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Phoenix will ask voters to approve $500M in new bonds

Phoenix leaders are laying the groundwork for an election next year when voters will be asked to approve $500 million in new bonds.

The bonds would be paid for the same way old bonds have been paid — using revenue from the city’s secondary property tax. The current tax rate will not increase if voters approve the half billion in new bonds. 

Cartwright School District Superintendent LeeAnn Aguilar-Lawlor is vice chair of the GO (general obligation) Bond Executive Committee, which will oversee community involvement. That means asking residents how they think the money should be spent.

“And when it comes to recommendations, everybody will feel very fulfilled and excited about getting behind the bond,” Aguilar-Lawlor said.

“The idea of the engagement in all different vehicles and language to bring residents in, I think is going to be really critical to the process as well,” Sharon Harper, chair of the executive committee, told the city council Tuesday.

Councilman Jim Waring expressed concern about voting to pursue the $500 million without having a plan for how to spend the money. “That just makes me a little uncomfortable, I hope for obvious reasons, I’m not sure what I’d tell voters if I’m knocking on a door and they said, ‘So, what’s in it?’ ‘I don’t know, but I know we’re doing it.’”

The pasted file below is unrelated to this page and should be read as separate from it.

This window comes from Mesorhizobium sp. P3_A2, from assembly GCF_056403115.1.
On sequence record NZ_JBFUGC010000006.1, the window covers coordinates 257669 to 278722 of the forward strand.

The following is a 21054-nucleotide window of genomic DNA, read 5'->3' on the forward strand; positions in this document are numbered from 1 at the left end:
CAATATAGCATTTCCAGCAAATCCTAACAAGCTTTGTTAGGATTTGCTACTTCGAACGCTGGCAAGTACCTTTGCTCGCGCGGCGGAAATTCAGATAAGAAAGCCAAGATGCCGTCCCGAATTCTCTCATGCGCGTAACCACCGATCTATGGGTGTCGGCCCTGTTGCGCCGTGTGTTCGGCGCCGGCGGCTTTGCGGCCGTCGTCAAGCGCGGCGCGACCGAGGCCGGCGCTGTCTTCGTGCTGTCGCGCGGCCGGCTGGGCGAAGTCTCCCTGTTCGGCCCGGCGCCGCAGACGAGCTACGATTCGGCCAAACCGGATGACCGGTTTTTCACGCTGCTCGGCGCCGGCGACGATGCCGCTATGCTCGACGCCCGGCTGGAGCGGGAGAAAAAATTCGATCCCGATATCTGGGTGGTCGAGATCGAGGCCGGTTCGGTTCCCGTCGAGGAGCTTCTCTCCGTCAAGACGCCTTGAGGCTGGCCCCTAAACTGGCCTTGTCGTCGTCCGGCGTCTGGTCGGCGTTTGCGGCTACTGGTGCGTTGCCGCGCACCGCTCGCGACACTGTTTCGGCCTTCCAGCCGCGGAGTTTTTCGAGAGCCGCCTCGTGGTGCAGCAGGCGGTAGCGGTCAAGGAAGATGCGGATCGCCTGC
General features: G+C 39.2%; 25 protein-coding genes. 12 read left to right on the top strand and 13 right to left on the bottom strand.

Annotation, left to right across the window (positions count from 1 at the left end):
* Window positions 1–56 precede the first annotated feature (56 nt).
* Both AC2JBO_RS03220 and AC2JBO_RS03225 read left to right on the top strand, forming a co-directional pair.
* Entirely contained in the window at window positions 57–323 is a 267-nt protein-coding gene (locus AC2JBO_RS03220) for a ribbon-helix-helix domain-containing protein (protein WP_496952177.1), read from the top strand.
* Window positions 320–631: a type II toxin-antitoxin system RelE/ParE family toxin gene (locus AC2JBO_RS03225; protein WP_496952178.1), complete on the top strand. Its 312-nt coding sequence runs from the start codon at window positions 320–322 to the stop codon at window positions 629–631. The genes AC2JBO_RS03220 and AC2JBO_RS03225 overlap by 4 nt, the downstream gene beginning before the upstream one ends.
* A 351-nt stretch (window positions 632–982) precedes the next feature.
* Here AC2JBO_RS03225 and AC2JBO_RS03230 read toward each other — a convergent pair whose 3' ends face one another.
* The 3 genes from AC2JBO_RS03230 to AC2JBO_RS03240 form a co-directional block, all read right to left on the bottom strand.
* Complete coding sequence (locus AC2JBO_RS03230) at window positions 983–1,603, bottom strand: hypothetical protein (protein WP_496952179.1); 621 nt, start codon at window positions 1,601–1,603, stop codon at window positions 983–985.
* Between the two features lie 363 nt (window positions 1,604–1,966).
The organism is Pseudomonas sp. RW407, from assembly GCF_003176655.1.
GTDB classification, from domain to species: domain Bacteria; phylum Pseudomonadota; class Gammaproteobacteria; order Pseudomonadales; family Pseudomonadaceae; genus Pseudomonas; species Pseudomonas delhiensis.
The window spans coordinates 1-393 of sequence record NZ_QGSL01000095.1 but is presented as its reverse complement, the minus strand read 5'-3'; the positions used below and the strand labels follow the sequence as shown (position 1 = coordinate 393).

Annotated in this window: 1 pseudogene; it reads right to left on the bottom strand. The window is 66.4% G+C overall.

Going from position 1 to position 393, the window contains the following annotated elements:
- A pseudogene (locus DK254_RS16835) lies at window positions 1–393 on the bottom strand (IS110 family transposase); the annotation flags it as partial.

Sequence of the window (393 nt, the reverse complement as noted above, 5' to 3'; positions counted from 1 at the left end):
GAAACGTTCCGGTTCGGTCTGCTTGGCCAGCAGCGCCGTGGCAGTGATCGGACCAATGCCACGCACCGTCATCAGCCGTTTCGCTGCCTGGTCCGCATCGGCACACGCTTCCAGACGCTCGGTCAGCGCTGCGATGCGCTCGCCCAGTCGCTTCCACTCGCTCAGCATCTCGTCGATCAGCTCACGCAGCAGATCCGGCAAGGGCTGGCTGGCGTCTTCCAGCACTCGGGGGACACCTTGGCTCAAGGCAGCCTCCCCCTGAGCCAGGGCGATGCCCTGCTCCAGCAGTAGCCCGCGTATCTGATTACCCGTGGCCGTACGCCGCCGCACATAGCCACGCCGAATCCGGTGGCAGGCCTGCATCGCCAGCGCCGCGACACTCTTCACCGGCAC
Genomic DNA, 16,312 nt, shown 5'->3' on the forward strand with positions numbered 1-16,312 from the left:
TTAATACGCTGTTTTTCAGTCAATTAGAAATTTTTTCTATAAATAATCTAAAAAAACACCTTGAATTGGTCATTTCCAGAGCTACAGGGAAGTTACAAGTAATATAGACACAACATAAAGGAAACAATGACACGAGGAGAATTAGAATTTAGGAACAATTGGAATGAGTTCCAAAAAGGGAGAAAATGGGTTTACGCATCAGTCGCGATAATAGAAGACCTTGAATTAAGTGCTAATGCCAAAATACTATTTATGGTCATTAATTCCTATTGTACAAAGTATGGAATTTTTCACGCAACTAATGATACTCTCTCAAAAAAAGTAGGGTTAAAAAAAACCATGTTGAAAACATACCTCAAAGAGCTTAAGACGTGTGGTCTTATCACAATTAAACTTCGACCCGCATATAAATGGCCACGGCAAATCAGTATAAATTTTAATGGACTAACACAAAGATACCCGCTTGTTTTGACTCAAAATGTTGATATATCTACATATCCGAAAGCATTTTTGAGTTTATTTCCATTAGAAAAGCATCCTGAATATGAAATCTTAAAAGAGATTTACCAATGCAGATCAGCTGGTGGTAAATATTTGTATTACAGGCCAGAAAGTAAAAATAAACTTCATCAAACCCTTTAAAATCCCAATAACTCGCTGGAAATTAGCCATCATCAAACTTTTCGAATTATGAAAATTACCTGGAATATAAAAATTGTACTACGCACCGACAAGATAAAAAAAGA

City Manager Jeff Barton described Tuesday’s vote as the first step in a lengthy process.

“The first step for this now for us now is really one, getting everyone excited about having a bond program after sixteen years,” he said. “I think the other thing we’re trying to set the table for today is pitching the idea of scope and size, and why we are setting this at $500 million because we’re trying to have our tax rate be at a certain level and not to put additional pressure on our resident and but also not to put additional pressure on us as a city.”

Past bonds have paid for police and fire stations, libraries and parks. Community meetings will take place this fall and the executive committee will present spending recommendations to the council, which is expected to vote on bond priorities in January. An election will take place in November 2023.

As a senior field correspondent, Christina Estes focuses on stories that impact our economy, your wallet and public policy.